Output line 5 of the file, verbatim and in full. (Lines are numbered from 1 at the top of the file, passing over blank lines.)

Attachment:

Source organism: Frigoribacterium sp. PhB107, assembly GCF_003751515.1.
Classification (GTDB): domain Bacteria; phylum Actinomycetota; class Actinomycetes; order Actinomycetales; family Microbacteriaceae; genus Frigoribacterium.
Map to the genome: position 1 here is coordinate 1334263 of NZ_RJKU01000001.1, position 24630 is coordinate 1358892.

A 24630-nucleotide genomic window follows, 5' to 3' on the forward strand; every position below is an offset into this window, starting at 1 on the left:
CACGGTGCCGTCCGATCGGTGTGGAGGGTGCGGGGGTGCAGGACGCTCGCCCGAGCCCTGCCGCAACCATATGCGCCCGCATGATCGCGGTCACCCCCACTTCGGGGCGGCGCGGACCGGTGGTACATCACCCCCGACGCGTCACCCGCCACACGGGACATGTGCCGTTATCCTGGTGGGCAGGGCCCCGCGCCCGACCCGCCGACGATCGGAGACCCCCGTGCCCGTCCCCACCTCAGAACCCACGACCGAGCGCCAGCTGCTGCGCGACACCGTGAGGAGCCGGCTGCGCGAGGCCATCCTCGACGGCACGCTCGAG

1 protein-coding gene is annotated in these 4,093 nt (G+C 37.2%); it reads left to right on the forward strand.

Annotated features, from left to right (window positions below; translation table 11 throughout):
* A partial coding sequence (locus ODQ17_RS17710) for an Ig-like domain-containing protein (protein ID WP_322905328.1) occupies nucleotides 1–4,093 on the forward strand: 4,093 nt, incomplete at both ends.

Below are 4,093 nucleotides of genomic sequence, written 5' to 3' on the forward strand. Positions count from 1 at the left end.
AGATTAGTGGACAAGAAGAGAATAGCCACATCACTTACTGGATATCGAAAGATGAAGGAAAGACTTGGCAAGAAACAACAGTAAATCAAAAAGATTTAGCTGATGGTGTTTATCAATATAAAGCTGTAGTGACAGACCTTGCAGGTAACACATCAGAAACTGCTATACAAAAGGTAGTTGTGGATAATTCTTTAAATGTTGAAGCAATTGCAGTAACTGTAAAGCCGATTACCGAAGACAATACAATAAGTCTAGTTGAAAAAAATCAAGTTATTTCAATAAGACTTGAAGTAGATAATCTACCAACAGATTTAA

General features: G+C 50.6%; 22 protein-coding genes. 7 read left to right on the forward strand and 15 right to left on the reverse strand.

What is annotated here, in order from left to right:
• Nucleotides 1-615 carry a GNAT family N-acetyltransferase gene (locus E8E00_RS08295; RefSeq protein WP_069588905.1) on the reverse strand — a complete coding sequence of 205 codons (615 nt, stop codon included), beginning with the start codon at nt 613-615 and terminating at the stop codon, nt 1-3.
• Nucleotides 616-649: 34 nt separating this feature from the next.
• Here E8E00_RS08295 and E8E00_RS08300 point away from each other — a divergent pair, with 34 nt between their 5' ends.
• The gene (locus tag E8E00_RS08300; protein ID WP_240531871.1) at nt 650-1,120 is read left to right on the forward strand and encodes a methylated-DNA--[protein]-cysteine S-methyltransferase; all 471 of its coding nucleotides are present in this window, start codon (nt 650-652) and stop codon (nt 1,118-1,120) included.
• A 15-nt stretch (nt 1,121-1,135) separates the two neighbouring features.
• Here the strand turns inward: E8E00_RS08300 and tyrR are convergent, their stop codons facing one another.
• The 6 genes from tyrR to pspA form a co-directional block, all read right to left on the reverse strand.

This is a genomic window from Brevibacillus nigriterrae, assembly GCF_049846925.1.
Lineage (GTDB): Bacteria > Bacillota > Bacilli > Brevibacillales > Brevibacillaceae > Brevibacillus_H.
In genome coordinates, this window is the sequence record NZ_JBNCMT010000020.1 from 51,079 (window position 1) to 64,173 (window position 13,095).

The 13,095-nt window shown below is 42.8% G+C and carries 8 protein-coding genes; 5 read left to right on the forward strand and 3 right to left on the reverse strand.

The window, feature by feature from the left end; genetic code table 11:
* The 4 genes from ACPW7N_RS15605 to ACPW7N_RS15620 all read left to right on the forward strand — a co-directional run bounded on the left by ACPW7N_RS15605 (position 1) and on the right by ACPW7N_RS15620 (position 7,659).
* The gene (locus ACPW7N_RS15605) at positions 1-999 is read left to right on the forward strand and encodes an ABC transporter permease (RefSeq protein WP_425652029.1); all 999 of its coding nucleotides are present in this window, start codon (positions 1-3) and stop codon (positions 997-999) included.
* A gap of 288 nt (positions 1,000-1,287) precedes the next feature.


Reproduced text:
CACGGTGCCGTCCGATCGGTGTGGAGGGTGCGGGGGTGCAGGACGCTCGCCCGAGCCCTGCCGCAACCATATGCGCCCGCATGATCGCGGTCACCCCCACTTCGGGGCGGCGCGGACCGGTGGTACATCACCCCCGACGCGTCACCCGCCACACGGGACATGTGCCGTTATCCTGGTGGGCAGGGCCCCGCGCCCGACCCGCCGACGATCGGAGACCCCCGTGCCCGTCCCCACCTCAGAACCCACGACCGAGCGCCAGCTGCTGCGCGACACCGTGAGGAGCCGGCTGCGCGAGGCCATCCTCGACGGCACGCTCGAG